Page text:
James L Hill MD, MBA and Jennifer Dawson MSN, MBA, RN, CPN, NE-BC from University Hospitals worked to create and implement an approach to improve transfusion utilization through an algorithm in HemaLogiX™ dashboard. This algorithm uses clinical criteria to determine the appropriateness at the time of a blood transfusion. Inappropriate transfusions are not only costly, but they also put the patient at risk. This algorithm can help hospitals discover areas for improvement in their transfusion process and ultimately reduce costs and improve blood supply management.
Risk of Blood Transfusions
Inappropriate blood transfusions create both a financial risk and risk for the patient’s health. While reported transfusion reactions include fever, anaphylaxis, and transfusion related lung injury, there are also additional risks including blood borne infection, fluid overload and more. These reactions can occur days, or even weeks after the transfusion takes place. This can make it difficult to attribute these reactions to the transfusion.
Blood transfusions can also be costly, especially when a patient has a reaction from the transfusion. The cost of a transfusion starts with the acquisition cost. Then you need to include the cost for safe handling and test, and clinical costs of supplies, lab transfusion activity. If the patient has a reaction, the intended length of stay and treatment will cost you as well. These can add up to a total of more than $1500 for a transfusion to take place. That is why it is crucial for the benefits of a transfusion to outweigh the risks, and that is exactly what this algorithm in HemaLogiX™ does.
Building the Algorithm
The journey to create this algorithm began in 2016 with a Transfusion High Reliability Medicine Initiative. As part of this initiative, University hospitals examined their practices in relation to transfusions. This included anemia management, cell salvage protocol, massive transfusion protocol, and waste reduction. After examining a variety of areas, they determined that the biggest opportunity for them to make improvements was in the clinical decision making process.
This algorithm needed to be created in a way that could easily fit into this process for physicians. They considered how a physician may evaluate appropriate use of transfusions. After surveying physicians, they found that some of the biggest issues were that data used to make these decisions was put under the wrong doctor or the analysis was irrelevant due to changing patient conditions. With this in mind they set out to create a dashboard that provided data to the person who was responsible to make the decision of transfusion and identify appropriate use.
University Hospitals pulled a panel of thirty specialists together to discuss best practices and develop criteria for giving a patient a transfusion. This information was then codified into an algorithm that provided an appropriateness score. The goal when a physician is giving a transfusion is to have an appropriateness score of 85% or more. This appropriateness data lives on the HemaLogiX™ dashboard with other lab datas. This allows accurate data to be pulled from the time of transfusion and properly attributes it to the correct physician.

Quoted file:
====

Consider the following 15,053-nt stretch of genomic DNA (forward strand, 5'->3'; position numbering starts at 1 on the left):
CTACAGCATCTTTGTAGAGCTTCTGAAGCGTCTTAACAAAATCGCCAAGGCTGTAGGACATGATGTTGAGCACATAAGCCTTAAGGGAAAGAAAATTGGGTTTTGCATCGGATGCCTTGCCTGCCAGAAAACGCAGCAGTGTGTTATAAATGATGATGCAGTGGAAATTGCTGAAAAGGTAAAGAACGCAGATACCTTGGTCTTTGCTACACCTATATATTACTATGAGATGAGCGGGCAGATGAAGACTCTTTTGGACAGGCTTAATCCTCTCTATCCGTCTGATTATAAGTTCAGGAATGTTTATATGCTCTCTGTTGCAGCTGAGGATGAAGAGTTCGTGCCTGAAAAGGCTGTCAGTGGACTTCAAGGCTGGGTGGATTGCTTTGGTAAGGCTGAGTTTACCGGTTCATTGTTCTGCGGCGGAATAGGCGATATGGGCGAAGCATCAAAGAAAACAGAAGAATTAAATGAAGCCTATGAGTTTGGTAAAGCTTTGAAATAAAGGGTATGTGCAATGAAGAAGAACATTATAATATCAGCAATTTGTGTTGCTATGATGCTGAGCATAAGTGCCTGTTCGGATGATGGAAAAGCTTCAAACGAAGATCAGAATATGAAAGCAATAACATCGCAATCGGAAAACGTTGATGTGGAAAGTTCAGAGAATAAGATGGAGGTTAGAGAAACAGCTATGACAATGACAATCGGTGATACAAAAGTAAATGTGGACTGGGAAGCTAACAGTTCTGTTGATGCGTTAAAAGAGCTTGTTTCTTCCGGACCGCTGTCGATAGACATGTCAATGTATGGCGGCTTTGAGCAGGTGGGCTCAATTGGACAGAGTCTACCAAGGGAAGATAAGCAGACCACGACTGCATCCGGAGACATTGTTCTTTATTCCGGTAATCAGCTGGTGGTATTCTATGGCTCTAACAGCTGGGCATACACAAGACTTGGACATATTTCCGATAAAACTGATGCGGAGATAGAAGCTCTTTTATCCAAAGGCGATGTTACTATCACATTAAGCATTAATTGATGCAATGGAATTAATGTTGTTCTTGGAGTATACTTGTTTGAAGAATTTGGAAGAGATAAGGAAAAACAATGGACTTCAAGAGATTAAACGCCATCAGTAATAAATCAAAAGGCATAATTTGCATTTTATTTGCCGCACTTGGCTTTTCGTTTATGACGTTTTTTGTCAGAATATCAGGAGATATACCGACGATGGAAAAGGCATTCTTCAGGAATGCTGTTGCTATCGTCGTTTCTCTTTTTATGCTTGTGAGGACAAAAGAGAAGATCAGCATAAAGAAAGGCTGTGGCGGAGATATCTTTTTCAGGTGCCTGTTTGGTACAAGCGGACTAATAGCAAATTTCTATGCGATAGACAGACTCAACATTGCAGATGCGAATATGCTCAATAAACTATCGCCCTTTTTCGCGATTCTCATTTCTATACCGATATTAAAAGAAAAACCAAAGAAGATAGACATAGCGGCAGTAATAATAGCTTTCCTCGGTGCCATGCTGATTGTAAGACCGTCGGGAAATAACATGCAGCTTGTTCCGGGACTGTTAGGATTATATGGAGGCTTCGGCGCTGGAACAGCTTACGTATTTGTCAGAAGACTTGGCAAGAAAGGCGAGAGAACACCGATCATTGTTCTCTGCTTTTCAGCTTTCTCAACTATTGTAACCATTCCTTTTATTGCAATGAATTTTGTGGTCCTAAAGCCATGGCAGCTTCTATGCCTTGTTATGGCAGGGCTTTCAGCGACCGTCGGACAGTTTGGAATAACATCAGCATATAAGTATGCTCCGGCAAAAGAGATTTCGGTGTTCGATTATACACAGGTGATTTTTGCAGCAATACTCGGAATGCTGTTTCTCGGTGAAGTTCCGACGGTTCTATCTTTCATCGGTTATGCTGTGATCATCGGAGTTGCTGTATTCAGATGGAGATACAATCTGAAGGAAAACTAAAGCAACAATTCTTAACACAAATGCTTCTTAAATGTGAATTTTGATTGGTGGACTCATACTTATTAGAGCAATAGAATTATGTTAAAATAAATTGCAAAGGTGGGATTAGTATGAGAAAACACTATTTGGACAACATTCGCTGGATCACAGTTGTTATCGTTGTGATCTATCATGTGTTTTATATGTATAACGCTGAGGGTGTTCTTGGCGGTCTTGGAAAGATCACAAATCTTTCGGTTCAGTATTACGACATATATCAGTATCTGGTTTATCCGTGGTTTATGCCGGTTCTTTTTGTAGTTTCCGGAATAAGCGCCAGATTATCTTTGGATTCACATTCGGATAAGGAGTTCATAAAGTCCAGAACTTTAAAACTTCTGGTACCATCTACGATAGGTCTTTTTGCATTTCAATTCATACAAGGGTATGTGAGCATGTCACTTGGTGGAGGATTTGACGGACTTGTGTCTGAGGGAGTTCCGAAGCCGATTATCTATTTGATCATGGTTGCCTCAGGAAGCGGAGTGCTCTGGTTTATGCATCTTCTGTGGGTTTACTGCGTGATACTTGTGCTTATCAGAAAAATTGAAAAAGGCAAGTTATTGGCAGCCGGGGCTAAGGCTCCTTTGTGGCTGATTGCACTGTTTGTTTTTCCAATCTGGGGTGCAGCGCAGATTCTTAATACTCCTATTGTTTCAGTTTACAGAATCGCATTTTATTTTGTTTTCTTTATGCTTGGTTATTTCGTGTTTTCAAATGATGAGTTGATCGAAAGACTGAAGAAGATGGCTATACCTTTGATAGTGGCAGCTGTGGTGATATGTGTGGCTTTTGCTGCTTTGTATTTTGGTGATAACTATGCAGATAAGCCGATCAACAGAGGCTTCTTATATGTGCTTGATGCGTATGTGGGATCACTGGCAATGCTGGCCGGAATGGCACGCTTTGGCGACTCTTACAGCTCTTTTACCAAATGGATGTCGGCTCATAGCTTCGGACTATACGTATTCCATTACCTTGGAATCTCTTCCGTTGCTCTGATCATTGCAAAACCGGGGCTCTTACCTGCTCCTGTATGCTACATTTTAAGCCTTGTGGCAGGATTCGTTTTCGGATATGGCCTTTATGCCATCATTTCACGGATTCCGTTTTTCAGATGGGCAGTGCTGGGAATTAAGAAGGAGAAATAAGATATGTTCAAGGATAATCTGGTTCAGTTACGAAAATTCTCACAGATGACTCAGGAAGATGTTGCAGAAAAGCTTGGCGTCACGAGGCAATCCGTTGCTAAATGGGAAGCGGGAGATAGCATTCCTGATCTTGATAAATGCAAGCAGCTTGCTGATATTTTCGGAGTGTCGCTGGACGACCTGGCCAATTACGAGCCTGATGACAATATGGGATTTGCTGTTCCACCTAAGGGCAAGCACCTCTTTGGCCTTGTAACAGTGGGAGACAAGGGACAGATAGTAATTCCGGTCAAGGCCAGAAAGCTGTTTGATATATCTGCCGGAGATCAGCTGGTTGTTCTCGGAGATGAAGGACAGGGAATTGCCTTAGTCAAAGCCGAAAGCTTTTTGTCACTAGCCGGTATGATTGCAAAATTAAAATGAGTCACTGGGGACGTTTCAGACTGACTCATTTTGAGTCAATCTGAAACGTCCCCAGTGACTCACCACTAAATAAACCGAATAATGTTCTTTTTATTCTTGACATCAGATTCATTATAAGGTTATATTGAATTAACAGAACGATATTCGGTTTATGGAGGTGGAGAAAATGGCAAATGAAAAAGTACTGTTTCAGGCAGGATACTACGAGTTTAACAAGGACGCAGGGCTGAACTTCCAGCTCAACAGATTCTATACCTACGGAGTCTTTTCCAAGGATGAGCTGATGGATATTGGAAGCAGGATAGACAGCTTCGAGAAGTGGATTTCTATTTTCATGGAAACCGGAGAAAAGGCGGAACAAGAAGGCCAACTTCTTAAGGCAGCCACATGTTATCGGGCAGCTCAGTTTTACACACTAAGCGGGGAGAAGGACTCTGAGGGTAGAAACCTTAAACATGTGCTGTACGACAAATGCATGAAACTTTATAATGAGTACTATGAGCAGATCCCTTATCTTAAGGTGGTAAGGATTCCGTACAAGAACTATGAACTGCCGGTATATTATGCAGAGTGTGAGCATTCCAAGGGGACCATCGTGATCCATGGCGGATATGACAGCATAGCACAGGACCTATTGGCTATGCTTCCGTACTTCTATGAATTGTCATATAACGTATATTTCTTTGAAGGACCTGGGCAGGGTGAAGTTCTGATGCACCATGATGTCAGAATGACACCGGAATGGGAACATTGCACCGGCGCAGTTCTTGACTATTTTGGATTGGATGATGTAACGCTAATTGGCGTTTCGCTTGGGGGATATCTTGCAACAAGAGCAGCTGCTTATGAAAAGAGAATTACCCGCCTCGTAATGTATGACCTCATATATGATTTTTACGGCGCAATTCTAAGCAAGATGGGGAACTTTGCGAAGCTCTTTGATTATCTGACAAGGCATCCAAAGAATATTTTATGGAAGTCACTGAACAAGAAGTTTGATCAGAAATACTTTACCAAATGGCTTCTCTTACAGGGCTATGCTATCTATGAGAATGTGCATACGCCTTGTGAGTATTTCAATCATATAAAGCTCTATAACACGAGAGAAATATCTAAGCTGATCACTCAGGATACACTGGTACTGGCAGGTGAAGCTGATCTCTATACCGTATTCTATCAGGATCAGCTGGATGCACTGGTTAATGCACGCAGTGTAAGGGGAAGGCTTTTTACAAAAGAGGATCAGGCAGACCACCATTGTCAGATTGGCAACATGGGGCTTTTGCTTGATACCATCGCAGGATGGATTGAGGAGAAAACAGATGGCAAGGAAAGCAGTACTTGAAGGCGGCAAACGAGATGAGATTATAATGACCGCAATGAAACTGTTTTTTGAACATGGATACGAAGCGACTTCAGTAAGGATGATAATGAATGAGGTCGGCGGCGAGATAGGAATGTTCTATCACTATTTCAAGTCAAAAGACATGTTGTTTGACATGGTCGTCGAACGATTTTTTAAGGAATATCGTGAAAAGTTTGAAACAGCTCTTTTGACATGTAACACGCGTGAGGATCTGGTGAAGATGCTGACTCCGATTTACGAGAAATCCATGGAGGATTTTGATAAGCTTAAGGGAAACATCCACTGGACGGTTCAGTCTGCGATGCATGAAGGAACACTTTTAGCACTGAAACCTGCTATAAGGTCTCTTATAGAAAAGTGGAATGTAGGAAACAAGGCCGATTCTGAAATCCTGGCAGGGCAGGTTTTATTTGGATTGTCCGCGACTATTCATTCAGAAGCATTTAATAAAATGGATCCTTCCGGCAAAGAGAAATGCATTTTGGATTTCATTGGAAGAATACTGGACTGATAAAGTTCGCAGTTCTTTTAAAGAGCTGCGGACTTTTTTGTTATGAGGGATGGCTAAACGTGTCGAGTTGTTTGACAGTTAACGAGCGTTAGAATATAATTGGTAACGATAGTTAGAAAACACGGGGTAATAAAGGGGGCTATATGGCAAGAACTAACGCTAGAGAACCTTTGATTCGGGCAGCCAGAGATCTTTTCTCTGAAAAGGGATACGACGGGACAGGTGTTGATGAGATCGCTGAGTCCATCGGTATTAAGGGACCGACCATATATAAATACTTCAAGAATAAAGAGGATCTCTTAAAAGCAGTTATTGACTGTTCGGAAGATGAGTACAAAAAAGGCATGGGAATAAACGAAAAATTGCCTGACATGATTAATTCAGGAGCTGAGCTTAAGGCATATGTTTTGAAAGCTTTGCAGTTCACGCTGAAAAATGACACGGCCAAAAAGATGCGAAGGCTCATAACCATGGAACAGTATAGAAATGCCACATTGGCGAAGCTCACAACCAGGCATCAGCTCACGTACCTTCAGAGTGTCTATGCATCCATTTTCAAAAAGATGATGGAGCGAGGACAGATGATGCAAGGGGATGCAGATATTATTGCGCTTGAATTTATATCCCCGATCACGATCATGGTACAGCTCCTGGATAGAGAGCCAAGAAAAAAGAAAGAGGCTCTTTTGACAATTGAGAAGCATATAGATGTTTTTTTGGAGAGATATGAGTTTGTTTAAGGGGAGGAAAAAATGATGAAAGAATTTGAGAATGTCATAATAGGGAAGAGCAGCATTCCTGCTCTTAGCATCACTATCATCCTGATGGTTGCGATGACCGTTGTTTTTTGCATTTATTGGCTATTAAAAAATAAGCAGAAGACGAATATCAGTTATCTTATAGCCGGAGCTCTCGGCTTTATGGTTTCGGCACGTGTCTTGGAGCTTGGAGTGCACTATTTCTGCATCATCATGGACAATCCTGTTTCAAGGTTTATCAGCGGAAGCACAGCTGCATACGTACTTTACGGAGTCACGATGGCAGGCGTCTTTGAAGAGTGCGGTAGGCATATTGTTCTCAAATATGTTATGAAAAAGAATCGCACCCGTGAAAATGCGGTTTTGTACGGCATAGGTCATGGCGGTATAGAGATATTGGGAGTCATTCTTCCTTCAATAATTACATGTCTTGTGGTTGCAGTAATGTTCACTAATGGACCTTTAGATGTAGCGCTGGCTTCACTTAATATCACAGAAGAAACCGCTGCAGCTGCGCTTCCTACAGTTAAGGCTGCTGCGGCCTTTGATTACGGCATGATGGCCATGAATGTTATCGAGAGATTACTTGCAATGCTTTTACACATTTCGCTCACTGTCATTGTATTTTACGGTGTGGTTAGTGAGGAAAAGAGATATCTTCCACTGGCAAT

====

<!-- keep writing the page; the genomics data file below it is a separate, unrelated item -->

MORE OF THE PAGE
This program was first utilized at University Hospitals Cleveland Medical Center. When looking at red blood cell utilization and platelet utilization from 2017, their reference year, to 2020, they found that the implementation of this program led to an increase of appropriateness score and a decrease in utilization for both. In 2017, the average monthly red blood cell transfusions was over 2000 while the appropriateness score was 66%. By 2020, the average monthly transfusions was around 1800 and the appropriateness score was 86%. Similarly, average monthly platelet transfusions in 2017 was over 700 with an appropriateness score of 69%, while in 2020 average monthly platelet transfusions was at around 500 with an appropriateness score of 74%.
They found similar results at Parma Medical Center, a smaller institution, where appropriateness increased and blood supply management improved. They also found that on a smaller scale, it was more manageable to engage with physicians who were high utilizers on a personal level. This created an opportunity to make further improvements.
This algorithm shows great promise in helping physicians with the clinical decision making process of transfusions. When transfusions are appropriately utilized, both patients and providers benefit. Moving forward, they would like to develop this algorithm further to provide real time scores rather than view them after the infusions have already taken place. The hope is to further assist in decision making and increasing appropriateness.